Album Reviews

Randall Bramblett

Juke Joint At The Edge Of The World

Artist:     Randall Bramblett

Album:     Juke Joint At The Edge Of The World

Label:     New West

Release Date:     07/07/2017


Why have top artists ranging from Chuck Leavell and his 1970s Allman Brothers offshoot, Sea Level, to Bonnie Raitt, Steve Winwood, Gov’t Mule, and Widespread Panic all called on Randall Bramblett for his songs and performance chops? Simple. Bramblett’s been a one-of-a-kind songwriter, singer, and player for over 40 years.

Inspired by their dazzling shows together, Bramblett decided to focus on his skintight touring band (guitarist Nick Johnson, bassist Michael C. Steele, and drummer Seth Hendershot) for the album. That decision resulted in ten songs projecting a flow of hot spontaneity and spellbinding variety. Longstanding Sea Level guitar mate Davis Causey dropped in to play his ass off on half of it, and Bramblett’s son, Isaac, sings background. Horn players add pizazz in just the right spots.

Juke Joint At The Edge Of The World—Bramblett’s 11th gift from the studio—contains artistry that absolutely astounds. The title refers to the out-of-the-way places the band plays, where people can’t help but shiver and shake to their rhythms and ways. The excitement begins with “Plan B,” an off-kilter, catchy-as-flypaper-in-a-swamp melody behind a song that celebrates not giving a shit too much. Plan B? Why have one? The way Bramblett sings it, in a cool voice of sandy silk and abstract candor, you find yourself rethinking your own damn plan.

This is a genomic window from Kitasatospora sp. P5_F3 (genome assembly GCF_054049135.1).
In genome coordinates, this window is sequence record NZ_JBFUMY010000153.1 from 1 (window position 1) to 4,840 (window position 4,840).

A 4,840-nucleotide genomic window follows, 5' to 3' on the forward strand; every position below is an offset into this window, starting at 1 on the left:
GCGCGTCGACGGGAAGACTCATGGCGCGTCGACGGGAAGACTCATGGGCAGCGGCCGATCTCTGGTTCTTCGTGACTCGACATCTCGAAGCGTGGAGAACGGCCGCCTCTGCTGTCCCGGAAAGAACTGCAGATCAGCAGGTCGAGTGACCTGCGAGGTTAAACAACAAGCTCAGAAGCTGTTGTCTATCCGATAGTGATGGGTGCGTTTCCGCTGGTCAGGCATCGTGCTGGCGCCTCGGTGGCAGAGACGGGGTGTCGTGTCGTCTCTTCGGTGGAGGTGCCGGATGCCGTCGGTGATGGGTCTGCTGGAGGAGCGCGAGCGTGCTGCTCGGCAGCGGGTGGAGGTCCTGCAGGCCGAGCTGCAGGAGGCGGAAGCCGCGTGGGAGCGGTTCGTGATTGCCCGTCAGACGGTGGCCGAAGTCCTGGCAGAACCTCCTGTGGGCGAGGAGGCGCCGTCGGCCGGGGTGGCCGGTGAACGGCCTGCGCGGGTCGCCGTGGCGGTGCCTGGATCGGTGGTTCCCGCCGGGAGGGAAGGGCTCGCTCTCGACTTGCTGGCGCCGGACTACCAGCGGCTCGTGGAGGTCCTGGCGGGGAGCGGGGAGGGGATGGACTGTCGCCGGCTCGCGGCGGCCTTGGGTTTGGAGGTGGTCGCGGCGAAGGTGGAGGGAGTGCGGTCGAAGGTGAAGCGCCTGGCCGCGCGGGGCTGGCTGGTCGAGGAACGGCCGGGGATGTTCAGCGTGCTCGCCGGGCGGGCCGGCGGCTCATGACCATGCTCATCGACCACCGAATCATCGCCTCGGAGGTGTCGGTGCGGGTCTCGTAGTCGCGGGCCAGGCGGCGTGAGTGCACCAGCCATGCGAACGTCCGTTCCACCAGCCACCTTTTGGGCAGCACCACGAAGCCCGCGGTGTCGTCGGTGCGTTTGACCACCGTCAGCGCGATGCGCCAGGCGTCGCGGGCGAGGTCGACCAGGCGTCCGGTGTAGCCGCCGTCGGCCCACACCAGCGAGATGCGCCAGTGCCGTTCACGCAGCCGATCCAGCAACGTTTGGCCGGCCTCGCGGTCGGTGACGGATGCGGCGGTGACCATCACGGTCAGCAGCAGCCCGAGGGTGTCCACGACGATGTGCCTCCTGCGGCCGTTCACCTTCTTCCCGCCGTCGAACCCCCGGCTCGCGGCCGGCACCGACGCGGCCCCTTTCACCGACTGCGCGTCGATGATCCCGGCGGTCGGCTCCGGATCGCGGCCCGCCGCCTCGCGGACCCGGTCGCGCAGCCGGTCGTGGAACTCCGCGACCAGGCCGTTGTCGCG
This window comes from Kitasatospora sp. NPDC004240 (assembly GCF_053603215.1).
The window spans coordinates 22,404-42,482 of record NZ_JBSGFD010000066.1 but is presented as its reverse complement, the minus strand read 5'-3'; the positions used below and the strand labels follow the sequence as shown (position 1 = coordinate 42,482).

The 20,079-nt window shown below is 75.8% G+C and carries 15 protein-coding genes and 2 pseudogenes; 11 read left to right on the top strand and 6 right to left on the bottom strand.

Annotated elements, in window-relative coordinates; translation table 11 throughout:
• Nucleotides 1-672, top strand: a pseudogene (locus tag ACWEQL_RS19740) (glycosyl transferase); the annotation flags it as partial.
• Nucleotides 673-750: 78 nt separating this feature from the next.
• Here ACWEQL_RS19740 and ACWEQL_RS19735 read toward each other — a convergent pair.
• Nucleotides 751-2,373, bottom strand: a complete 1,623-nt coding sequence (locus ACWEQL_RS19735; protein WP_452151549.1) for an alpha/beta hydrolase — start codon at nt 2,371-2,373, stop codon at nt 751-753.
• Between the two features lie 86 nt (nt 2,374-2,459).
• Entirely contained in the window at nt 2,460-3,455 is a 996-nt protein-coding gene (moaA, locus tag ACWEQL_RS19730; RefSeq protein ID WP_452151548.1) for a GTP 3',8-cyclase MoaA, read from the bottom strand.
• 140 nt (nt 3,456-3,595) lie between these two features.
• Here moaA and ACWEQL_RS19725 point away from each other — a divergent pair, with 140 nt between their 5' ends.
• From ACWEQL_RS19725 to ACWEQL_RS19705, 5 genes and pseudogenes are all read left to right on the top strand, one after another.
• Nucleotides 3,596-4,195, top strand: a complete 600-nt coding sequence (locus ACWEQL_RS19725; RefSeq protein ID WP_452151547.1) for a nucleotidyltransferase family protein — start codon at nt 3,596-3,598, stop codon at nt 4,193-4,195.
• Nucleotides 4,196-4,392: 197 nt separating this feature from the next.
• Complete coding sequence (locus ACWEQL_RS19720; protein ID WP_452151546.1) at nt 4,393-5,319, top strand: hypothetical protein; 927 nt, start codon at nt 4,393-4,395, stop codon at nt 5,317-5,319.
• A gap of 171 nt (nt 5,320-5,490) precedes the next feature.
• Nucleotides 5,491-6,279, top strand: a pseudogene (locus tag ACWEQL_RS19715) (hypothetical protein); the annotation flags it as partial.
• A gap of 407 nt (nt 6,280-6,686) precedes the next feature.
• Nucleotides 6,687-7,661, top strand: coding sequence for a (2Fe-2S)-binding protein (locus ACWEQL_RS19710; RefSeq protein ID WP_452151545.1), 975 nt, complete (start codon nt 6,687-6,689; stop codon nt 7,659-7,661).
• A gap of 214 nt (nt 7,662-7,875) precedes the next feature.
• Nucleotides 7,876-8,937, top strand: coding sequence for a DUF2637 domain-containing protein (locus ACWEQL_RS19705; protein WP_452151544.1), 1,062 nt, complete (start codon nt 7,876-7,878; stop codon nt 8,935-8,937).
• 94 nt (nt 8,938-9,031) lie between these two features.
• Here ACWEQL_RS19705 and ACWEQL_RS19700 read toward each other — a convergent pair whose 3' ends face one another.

Nick Johnson plays guitar in psychedelic swirls around strange keys. A serious, steady beat by bassist Michael C. Steele and drummer Seth Hendershot propels it. “Pot Hole On Main Street,” next, grooves with uninhibited soul about strength in the face of hardship, the humor in it shining by keen metaphor. A rolling beat, molten sax, and flower child guitar accentuates the acid-wonderful “Trippy Little Thing,” and then “Garbage Man” jazzes the place right up. Its funky New Orleans walkin’ vibe emphasizes the contrast among the races that Bramblett—and all of us of a similar age—remembers from the old days. We thought things were bad back then?

The only one Bramblett didn’t write arrives with a “Devil’s Haircut,”   though it has extraordinary musical mastery right out of his playbook. Bopping to absurdity just comes with the Randall Bramblett territory.

—Tom Clarke

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